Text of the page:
Queen's University

QUAA President's Message: It’s all about connections

The QUAA has a bold new plan of action that aims to re-engage alumni in the
life and work of the University and to forge new ties between them and their fellow alumni.

Heather BlackToronto resident Heather Black, Sc’80, the 2009-2011
President of the QUAA, is a Vice-President in the International
Banking division of Scotiabank.
Photo by Greg Black, University Photographer

Greetings fellow alumni. As I write this column, my term as President of the Queen’s Alumni Association (QUAA) has just begun. I feel privileged to be able to serve Queen’s in this way and I’m excited about the opportunity to make a difference to the University and to you, my fellow alumni.

I’ve served on the QUAA Board for the past four years, and I understand how it works, how it interacts with the University, the Branches, and with alumni at large. I’ve made lifelong friends along the way.

I see the QUAA Board, and the connections within it, as a microcosm of our widespread and diverse alumni – young and old, city and rural dwellers, from a variety of professions and experiences.

It has been a pleasure and a gift to work with outgoing president Sarah Renaud, Artsci’96; she has left a legacy from which we will all benefit, and I know that we will retain the strong connection and friendship we’ve formed over the past few years.

My parents both went to McGill – there’s no Queen’s history in my family – but when the time came to choose a university, a good friend of mine came home from Queen’s on Thanksgiving weekend in his first year and told me all about his first weeks in Kingston with such passion and excitement that he convinced me I’d love it. And so I mustered my courage, filled out my application and waited anxiously to hear if Queen’s wanted me as much as I wanted Queen’s. Good news – it was a match!

In the 33 years since I first arrived in Kingston as an eager, somewhat anxious first-year student, I’ve marveled at the impact “the Queen’s experience” has had on me. On two other learning occasions, I’ve watched Queen’s work its magic, as I’ve been fortunate to have attended both the Queen’s Executive Program and the Queen’s Leadership Program. The profs had an uncanny ability to connect with the adult students and the Queen’s staff ensured that each of us felt part of the overall environment. I have wondered often how we can recreate the magic of the total Queen’s experience, as alumni, when our lives are physically separate from the campus and from each other.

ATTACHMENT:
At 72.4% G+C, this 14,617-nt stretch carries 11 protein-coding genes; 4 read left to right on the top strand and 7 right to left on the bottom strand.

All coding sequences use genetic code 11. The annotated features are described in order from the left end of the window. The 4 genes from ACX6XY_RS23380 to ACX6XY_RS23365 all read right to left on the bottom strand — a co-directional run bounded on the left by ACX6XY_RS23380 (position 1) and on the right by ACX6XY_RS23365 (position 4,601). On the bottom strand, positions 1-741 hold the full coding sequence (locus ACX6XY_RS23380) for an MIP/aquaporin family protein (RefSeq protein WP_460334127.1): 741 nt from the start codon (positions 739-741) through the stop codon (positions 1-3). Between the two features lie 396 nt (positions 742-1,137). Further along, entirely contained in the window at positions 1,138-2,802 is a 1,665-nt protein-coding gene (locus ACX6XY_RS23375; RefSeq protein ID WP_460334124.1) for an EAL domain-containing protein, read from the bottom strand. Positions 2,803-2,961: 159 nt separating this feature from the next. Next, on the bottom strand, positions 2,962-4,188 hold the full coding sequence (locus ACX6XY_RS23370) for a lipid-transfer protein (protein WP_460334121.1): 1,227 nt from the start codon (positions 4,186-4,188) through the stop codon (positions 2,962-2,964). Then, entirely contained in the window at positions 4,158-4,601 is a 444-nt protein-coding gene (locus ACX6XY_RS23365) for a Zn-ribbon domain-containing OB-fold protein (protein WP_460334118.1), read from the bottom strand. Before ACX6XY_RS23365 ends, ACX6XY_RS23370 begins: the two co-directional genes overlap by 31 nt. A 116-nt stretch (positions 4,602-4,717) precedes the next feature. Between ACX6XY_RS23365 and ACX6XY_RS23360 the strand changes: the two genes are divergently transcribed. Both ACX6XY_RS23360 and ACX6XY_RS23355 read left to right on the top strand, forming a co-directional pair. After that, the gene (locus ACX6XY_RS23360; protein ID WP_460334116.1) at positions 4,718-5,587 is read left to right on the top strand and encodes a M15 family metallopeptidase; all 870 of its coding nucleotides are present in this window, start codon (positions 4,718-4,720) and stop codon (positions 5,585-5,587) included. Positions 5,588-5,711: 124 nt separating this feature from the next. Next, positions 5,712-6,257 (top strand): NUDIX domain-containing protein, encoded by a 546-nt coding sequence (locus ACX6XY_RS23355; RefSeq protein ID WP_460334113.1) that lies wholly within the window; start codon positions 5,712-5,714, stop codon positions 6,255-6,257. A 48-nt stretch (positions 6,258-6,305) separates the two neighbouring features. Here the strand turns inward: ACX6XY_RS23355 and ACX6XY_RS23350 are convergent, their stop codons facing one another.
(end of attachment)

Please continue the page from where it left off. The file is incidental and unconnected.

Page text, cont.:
How many times have you been in a crowded room, meeting new people, when one turns out to be another Queen’s grad? How many of you have friends who went to Queen’s, often people you’ve met since graduating? We crave and cherish that connection to a shared experience across the full set of linkages – from grad to grad, to the QUAA, to the University, the current students, the profs, and even the ivy-clad limestone buildings on campus.

Queen’s is, and has been for some time, at a crossroads. The battle to retain the intimate, contained campus with a mid-size student body is raged every day at the provincial funding table. The infrastructure needs upgrading, and yet there’s a popular desire to keep intact the exteriors of the buildings that are so much a part of the campus environment that created the experience for all of us as alumni and that continue to do so for each incoming class of first-year students.

Unfortunately, many alumni have lost touch with the University – and perhaps with the full experiential feeling that came from being at Queen’s. To help in develop some stronger links, the QUAA Board has chosen a theme for the coming year – “Connecting with Alumni Where They Are”.

We want to find ways to connect with you, to connect you with other alumni, and to connect all of us back to the University. We want to connect with you where you work, where you live, and play. We want to explore and expand the use of many different communication channels to find the connection that works for each of you. And we hope that in figuring out how to connect and in opening up additional lines of communication, we will strengthen existing connections and forge new ones. We hope that we will help you find your way back to campus and to not just remember what Queen’s was to you, but what Queen’s means to the students who are there now, how important Queen’s is to our country, and the University’s place in the world.

I look forward to making this journey with all of you because Queen’s is not only about education, it is about connections.

Queen's Alumni Review, 2009 Issue #4Queen's Alumni Review
2009 Issue #4
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